Whereas Alcott has played just eight matches in 2019, Davidson has played 25, notching 15 wins across eight tournaments.

Vogelsberger accompanies Davidson and Alcott on the road to events at which they are both competing and also travels with his players individually when their schedules diverge, such as when Davidson completed in Georgia and Louisiana in the US, as well as South Korea, following the Australian Open.

Davidson and Alcott’s schedules will link up again at May’s World Team Cup in Israel and take them through Roland Garros – where the quad division will feature for the first time – and Wimbledon, where the quad event has been awarded official status after debuting last year as an exhibition.

“I spend more time with Heath (on the practice court) because Dylan’s got other commitments,” Vogelsberger explained.

“I try to spend quality time with them, one-on-one, during the entire (training) week, except once a week they play against each other. Or their sessions might sometimes overlap for 15-20 minutes. It’s just always a communication and discussion and to see their point of view. I think it’s been well received by them and they’re pretty happy with that (arrangement).”

Vogelsberger worked with both wheelchair and able-bodied players in England for eight years before coming to Australia, and prior to that worked as a tennis administrator as well as a hitting partner and coach in France.

His work with wheelchair tennis players is quite specific. They can play with an ‘inverted’ backhand, also known as a ‘reverse’ or ‘pronated’ backhand. Because mobility is limited compared with able-bodies players, movement pattern training is different and playing tactics shift. Drive volleys are favoured over traditional volleys while wheelchair players’ lower net clearance dictates serving technique and strategy.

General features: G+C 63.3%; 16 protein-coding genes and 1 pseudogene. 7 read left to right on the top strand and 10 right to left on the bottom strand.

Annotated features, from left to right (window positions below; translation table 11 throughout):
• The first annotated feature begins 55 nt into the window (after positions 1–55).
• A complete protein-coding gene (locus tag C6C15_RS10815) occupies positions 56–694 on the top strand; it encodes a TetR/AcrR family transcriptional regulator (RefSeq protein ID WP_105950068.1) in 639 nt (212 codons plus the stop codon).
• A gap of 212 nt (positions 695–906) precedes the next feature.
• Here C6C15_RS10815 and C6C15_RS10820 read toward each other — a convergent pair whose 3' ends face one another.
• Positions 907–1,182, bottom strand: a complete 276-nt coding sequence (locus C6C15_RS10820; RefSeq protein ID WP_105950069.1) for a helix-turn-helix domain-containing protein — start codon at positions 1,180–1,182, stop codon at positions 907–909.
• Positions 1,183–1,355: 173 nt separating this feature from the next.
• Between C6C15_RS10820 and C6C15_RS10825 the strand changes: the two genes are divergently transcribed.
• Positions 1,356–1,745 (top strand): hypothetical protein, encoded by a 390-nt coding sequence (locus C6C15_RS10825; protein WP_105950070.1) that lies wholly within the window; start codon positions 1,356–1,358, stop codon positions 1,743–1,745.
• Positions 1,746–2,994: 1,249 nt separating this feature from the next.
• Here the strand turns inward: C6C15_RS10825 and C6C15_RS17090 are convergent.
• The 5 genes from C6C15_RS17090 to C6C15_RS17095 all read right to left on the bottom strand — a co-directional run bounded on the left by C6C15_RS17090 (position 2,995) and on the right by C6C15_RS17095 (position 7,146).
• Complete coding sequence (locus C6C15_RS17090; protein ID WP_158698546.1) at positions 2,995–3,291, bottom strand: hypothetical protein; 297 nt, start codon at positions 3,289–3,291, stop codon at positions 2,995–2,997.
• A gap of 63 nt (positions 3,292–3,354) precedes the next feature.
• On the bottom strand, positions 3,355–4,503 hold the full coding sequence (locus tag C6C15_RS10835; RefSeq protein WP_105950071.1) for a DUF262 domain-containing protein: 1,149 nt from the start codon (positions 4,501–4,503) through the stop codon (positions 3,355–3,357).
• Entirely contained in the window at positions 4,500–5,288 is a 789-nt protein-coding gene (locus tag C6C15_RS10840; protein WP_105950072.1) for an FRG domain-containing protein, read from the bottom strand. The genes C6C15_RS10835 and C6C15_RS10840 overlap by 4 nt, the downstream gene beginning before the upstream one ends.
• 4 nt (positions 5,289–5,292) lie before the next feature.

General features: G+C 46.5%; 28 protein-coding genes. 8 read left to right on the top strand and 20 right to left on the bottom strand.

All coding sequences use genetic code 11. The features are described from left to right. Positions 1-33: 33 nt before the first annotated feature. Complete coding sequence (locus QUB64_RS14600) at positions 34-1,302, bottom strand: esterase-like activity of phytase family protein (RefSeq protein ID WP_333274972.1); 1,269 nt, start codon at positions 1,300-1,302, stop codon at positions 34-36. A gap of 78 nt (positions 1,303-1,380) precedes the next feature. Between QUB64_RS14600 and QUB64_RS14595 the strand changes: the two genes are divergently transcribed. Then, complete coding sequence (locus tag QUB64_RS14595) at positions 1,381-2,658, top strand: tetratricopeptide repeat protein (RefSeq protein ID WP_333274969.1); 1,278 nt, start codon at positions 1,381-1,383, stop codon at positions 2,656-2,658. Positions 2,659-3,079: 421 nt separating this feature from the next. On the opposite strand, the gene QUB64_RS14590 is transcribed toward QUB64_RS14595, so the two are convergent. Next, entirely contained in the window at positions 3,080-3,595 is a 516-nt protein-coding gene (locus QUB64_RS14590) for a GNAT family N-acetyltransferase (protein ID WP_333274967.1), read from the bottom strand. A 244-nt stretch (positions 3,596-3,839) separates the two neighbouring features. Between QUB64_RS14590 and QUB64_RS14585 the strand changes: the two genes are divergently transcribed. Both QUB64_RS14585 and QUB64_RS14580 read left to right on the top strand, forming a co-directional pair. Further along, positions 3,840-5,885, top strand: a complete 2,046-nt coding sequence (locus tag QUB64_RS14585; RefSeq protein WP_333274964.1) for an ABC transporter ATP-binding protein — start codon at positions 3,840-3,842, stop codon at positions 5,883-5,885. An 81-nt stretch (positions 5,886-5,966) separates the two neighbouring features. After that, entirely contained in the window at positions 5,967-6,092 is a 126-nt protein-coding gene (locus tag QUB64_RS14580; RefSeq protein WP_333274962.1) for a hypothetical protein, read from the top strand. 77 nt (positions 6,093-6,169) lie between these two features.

“There’s also the set-up of the chair; for Dylan we choose for him to be quite low on his chair to maximise his mobility,” Vogelsberger explained.

“We did some tests with speed of serves, and what you gain on serve speed if you are like 5-7 centimetres higher is negligible, compared with what you lose in mobility. Often a lot of players want to be taller to have a bigger serve, but actually it’s not that big a difference and your mobility is not as good.”

In addition to Alcott and Davidson, Vogelsberger works with Martyn Dunn, a 26-year-old who is ranked No.106 in the open men’s division of the wheelchair tour. He also helps veteran coach Greg Crump in nurturing Australia’s junior wheelchair tennis talent.

Watch out for names like Finn Broadbent, Riley Dumsday, Marcus Lentini, Hayley Slocombe and Sally Schwartz, he says.

“Between Heath and Dylan, what saved me is they’re best mates. Otherwise it would have been a nightmare (juggling them),” Vogelsberger said.

“The advantage is you can create a competitive environment in the training scenario for them to try to get better. I’ll take them one on one, or with Marty (Dunn), because if you do too much playing against each other, then at one point it explodes, because maybe one doesn’t have what he wants.

“And after, when they play against each other in tournaments, I just step back and watch and clap. So they sort themselves out.”